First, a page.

Liberty's management is above reproach; the enthusiasm for Trinity's development at SRK's Reno office infectious. I find it incredible that guys like Geoff Browne, Bill Tafuri, John Barrington, Paul Haggis, Tom Hodgson, George Kent, John Pulos, or Timothy Unwin – all of them world-class stalwarts in their respective fields (please, please, do a Google search on any one of this lot!) would participate in a penny-stock scam. It just ain't gonna happen.
So: A world-class management and a silver hole in Nevada ground. What could be possibly wrong about this? Oh, wait. Bobby Genovese bought into the play. Who is Mr. Genovese? There is no doubt that Bobby G. can charm the socks off a centipede, but is that a fault? He likes the Liberty play and so do I. When we first spoke about Trinity he was right up-front. He holds a fair bit of LSL's free-trading shares. “I've put money into this project and I would like your opinion,” he said to me. There was no offer of shares. No gimmes. In fact, I had to beat the travel costs to look at the mine ($900) out of him. Beginning. End. But somebody dropped a dime on Liberty with the U.S. SEC. Too much market cap considering the reportable historical asset, because the bean-counters at Liberty wisely decided to understate the value of Trinity and LSL's now-concluded acquisition of next-door neighbour Hi-Ho. Well, damn! A company that understates its asset value? Now, there's a first.
The short run on Liberty was indeed short. Due to an unpardonable regulatory screw-up, the Toronto tarantulas halted trading in LSL shares fully a half-hour after the U.S. S.E.C. halted trading of LSL shares, which sent LSL into free-fall in Toronto, where it had opened at a buck-fifty and closed at 97 cents. Who's going to jail for that stunt? When the regulators staggered off their bar-stools a week later and reopened LSL shares for trading, the stock opened no-bid, then quickly recovered. Who's going to jail for that? Who will make the longs whole?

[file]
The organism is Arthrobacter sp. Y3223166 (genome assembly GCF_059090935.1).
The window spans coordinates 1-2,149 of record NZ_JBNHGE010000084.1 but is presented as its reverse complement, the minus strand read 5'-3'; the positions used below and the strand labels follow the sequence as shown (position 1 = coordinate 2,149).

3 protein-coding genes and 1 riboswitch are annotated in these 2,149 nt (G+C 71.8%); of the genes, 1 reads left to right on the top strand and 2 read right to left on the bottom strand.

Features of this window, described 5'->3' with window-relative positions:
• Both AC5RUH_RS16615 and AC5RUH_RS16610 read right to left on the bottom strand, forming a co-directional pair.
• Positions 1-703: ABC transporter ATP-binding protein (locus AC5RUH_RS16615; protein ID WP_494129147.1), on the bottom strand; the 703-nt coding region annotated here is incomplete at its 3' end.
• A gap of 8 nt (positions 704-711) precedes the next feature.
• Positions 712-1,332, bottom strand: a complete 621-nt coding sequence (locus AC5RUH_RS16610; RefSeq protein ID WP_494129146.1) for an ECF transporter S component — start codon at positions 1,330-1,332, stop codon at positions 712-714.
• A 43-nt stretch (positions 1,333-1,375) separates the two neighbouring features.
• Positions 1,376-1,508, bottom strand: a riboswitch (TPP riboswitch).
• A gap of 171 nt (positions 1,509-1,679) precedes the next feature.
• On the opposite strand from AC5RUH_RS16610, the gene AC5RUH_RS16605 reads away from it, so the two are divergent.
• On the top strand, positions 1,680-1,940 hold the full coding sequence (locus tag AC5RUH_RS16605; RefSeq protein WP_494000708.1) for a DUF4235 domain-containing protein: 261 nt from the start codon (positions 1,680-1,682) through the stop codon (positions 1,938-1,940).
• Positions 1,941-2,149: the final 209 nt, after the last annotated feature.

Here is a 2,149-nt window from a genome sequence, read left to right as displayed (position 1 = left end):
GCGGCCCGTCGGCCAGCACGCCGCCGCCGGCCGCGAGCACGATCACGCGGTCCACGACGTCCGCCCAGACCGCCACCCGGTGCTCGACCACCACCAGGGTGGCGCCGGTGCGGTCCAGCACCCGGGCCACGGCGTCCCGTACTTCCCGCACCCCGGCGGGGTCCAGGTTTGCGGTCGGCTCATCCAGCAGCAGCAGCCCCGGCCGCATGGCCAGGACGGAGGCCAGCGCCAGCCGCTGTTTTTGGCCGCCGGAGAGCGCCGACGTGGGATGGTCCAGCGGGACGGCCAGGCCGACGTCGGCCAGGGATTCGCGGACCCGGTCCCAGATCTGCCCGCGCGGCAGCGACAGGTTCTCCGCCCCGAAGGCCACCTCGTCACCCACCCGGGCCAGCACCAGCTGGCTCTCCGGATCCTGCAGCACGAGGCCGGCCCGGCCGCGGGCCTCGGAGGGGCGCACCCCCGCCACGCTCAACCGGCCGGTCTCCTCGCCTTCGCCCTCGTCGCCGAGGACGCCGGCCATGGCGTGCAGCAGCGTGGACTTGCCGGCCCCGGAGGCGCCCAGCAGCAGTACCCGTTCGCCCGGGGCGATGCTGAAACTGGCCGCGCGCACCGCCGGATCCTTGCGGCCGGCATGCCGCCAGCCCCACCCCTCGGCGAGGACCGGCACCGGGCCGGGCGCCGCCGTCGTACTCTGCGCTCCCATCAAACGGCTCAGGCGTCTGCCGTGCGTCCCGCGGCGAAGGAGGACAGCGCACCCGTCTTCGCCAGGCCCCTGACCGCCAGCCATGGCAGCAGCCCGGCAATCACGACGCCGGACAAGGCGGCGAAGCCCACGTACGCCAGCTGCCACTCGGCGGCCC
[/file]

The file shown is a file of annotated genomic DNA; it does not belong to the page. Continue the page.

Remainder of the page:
Since David Bond's sterling defense of Liberty Silver, it's fallen from $1.20 or so down to 4 cents. Has the chart proven David Bond correct, do you think?
(The news flow in the past few months has been especially hilarious; go do a websearch if you're interested cos I no longer care.)
So what about David Bond's opinion of Silvercorp? Well, compare his article to the following.
Globe and Mail - Silvercorp critic caught in campaign by police.
Globe and Mail - Silvercorp slammed on analyst's claims.
Barron's - The high price of digging up dirt in China.
Globe and Mail - SEC probes Silvercorp short-seller fight.
Vancouver Sun - Silvercorp faces class-action lawsuit over allegations in China.
HuffPo - Huang Kun arrested in China after alleging fraud against Silvercorp.
Globe and Mail - RCMP eyes Silvercorp investigation.
oh and also,
Alfred Little - Silvercorp topic.
So on the one hand you've got the Globe & Mail (who were nominated for an award for the one article up there), Barron's, the Vancouver Sun and HuffPo; on the other you've got the opinion of David Bond. Nuff said.
Oh, but there's more:
Oh, of course I owe you a disclaimer. I don't own a single share of LSL, much as I'd like to. Nor does my wife, any of my brothers, nor any of my nieces and nephews, or aunts and uncles I am aware of. I'd like to meet relatives of some of these short-hustlers, though. Preferably under a blanket, ball-bats in hand.So, for all those people who've shorted, or even criticized, LSL and Silvercorp, beware this face:
I'm personally so frightened that I don't even think I want to go to PDAC 2014 in case I run into him!